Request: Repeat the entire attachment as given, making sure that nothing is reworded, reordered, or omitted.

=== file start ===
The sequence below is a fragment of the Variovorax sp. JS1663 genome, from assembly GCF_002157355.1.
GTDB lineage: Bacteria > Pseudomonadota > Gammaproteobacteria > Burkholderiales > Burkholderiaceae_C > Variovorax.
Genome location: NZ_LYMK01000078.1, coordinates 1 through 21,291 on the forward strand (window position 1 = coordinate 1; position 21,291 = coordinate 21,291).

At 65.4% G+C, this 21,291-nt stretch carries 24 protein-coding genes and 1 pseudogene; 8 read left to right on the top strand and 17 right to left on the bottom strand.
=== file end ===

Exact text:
The sequence below is a fragment of the Variovorax sp. JS1663 genome, from assembly GCF_002157355.1.
GTDB lineage: Bacteria > Pseudomonadota > Gammaproteobacteria > Burkholderiales > Burkholderiaceae_C > Variovorax.
Genome location: NZ_LYMK01000078.1, coordinates 1 through 21,291 on the forward strand (window position 1 = coordinate 1; position 21,291 = coordinate 21,291).

At 65.4% G+C, this 21,291-nt stretch carries 24 protein-coding genes and 1 pseudogene; 8 read left to right on the top strand and 17 right to left on the bottom strand.